December 2003
Volume 44, Issue 12
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Physiology and Pharmacology  |   December 2003
The Toxic and Stress Responses of Cultured Human Retinal Pigment Epithelium (ARPE19) and Human Glial Cells (SVG) in the Presence of Triamcinolone
Author Affiliations
  • Chi Kong Yeung
    From the Department of Ophthalmology and Visual Sciences, The Chinese University of Hong Kong, Hong Kong Eye Hospital, Kowloon, People’s Republic of China.
  • Kwok Ping Chan
    From the Department of Ophthalmology and Visual Sciences, The Chinese University of Hong Kong, Hong Kong Eye Hospital, Kowloon, People’s Republic of China.
  • Sylvia W. Y. Chiang
    From the Department of Ophthalmology and Visual Sciences, The Chinese University of Hong Kong, Hong Kong Eye Hospital, Kowloon, People’s Republic of China.
  • Chi Pui Pang
    From the Department of Ophthalmology and Visual Sciences, The Chinese University of Hong Kong, Hong Kong Eye Hospital, Kowloon, People’s Republic of China.
  • Dennis S. C. Lam
    From the Department of Ophthalmology and Visual Sciences, The Chinese University of Hong Kong, Hong Kong Eye Hospital, Kowloon, People’s Republic of China.
Investigative Ophthalmology & Visual Science December 2003, Vol.44, 5293-5300. doi:10.1167/iovs.03-0490
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      Chi Kong Yeung, Kwok Ping Chan, Sylvia W. Y. Chiang, Chi Pui Pang, Dennis S. C. Lam; The Toxic and Stress Responses of Cultured Human Retinal Pigment Epithelium (ARPE19) and Human Glial Cells (SVG) in the Presence of Triamcinolone. Invest. Ophthalmol. Vis. Sci. 2003;44(12):5293-5300. doi: 10.1167/iovs.03-0490.

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      © 2016 Association for Research in Vision and Ophthalmology.

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Abstract

purpose. To compare the cytotoxic effect of TA on human retinal pigment epithelium (ARPE19) and human glial (SVG) cells over a range of concentrations and durations of exposure.

methods. TA (0.01–1 mg/mL) or vehicle (benzyl alcohol, 0.025%) was added to the ARPE19 and SVG cultures on day 0 and then subsequently for 1, 3, or 5 days. The amount of cell proliferations with or without TA treatment was performed using 3-(4,5-dimethylthiazol-2-yl)-2,5-diphenyltetrazolium bromide (MTT) assay. All samples were read in triplicate (n = 4 in all cases). c-Fos, c-jun, caspase-3, c-myc, and p53 expression was determined after TA treatments after 0, 10, 20, 30, 40, 50, 60, and 90 minutes. All results were analyzed with ANOVA.

results. TA (0.01–1 mg/mL) caused a significant reduction in ARPE19 cells that had been exposed to it for more than 1 day. Significant reductions in the number of SVG cells were observed as early as day 1 at 0.1 and 1 mg/mL TA. In general, the level of remaining SVG cells was less than that of the APRE19 cells over the 5 days. SVG cells appeared more susceptible to TA. Caspase-3 was elevated in both ARPE19 and SVG cells after TA treatment. c-Fos and c-jun expression was also increased in ARPE19 cells but not in SVG. The vehicle of TA had no effect, and there was no change in p53 or c-myc expression.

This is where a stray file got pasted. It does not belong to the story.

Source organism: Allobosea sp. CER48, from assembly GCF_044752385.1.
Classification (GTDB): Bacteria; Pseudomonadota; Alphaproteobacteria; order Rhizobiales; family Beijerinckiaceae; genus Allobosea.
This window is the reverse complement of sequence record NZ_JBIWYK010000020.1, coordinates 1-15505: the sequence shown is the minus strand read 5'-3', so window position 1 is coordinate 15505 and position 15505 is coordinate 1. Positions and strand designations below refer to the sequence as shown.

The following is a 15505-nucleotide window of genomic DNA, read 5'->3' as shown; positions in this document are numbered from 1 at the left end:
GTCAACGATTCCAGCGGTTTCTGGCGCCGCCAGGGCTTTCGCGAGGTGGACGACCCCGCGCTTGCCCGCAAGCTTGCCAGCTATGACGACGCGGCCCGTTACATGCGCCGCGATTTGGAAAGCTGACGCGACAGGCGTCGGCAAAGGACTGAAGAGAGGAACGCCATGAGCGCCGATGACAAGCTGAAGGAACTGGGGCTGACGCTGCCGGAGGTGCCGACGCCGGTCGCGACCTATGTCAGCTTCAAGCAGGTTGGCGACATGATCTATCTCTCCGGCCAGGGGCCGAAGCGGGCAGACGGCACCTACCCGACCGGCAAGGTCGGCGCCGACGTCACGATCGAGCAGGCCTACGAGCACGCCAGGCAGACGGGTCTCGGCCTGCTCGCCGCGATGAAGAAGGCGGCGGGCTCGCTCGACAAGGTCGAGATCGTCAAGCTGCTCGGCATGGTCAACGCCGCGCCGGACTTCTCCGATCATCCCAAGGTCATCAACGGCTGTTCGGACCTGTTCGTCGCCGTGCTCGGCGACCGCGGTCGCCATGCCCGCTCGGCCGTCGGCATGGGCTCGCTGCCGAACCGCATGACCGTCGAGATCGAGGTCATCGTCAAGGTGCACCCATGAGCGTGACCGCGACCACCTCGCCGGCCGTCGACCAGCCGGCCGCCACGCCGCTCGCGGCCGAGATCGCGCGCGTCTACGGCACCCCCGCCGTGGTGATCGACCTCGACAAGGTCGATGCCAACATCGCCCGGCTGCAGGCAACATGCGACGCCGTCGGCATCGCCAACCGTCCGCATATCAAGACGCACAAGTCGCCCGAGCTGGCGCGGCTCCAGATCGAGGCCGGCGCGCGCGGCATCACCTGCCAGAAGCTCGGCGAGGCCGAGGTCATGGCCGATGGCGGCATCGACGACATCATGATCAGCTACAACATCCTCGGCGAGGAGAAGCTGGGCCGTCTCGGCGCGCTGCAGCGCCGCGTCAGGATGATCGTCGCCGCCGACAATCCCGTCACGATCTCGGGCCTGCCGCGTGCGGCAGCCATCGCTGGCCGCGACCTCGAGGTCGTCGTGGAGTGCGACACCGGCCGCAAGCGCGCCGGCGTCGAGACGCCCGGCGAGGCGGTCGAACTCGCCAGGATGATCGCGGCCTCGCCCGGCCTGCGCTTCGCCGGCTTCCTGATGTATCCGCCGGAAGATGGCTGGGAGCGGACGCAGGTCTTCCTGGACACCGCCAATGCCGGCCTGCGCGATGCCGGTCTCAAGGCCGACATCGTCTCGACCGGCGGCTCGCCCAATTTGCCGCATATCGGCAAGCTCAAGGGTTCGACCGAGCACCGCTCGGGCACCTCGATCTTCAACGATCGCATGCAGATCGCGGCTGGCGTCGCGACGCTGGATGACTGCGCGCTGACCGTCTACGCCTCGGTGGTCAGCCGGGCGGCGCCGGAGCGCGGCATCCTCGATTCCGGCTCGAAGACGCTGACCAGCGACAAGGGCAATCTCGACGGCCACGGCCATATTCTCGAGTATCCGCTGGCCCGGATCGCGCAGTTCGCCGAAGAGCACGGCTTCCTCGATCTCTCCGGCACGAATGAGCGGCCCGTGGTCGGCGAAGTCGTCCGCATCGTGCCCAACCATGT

Conclusions

TA was cytotoxic to both SVG and ARPE19 cells, with higher efficacy on SVG. TA caused the activation of the caspase-3 pathway more readily than the cell-protective c-fos and c-jun pathways in SVG cells, making those cells more vulnerable than the ARPE19 cells. The results suggest that TA toxicity in one cell type may not reliably indicate its toxicity in other cells. Different cells within the retina may react to TA differently, or TA may cause changes in the gene expressions differentially with different concentrations of the same stimulus.

Triamcinolone acetonide (9α-fluoro-16α-hydroxyprednisolone, TA) is an intermediate-acting corticosteroid suspension that has been administered traditionally in periocular injections for the treatment of ocular inflammatory diseases. More recently, it has been used intravitreally in small case series for the treatment of cystoid macular edema resulting from diabetic retinopathy and for retinal vein occlusion that has been resistant to laser photocoagulation. 1 2 3 4 The results have been promising, with an improvement in visual acuity and the degree of macular edema. TA has been used in the treatment of exudative macular degeneration, 5 6 scleritis and uveitis, 7 8 and iris and choroidal neovascularization 9 10 11 and in reducing the incidence of proliferative vitreoretinopathy after complicated posterior segment surgery. 11 12 13 Although TA is only intermediate in its anti-inflammatory action compared with other corticosteroids, it has the physical advantage of being in a sustained-release crystalline form. This makes it suitable as a local depot injection for chronic ocular conditions. Apart from triamcinolone, there are many other corticosteroids on the market that have a similar class effect, although most of them are soluble. Clinically, dexamethasone has also been used intravitreally to reduce postoperative inflammatory damage in cases of endophthalmitis. The side effects of ocular corticosteroid therapy are well known, including elevation of intraocular pressure, 3 14 15 cataractogenesis, 8 and potential cytotoxicity on ocular structures, such as photoreceptors and retinal pigment epithelial cells. 16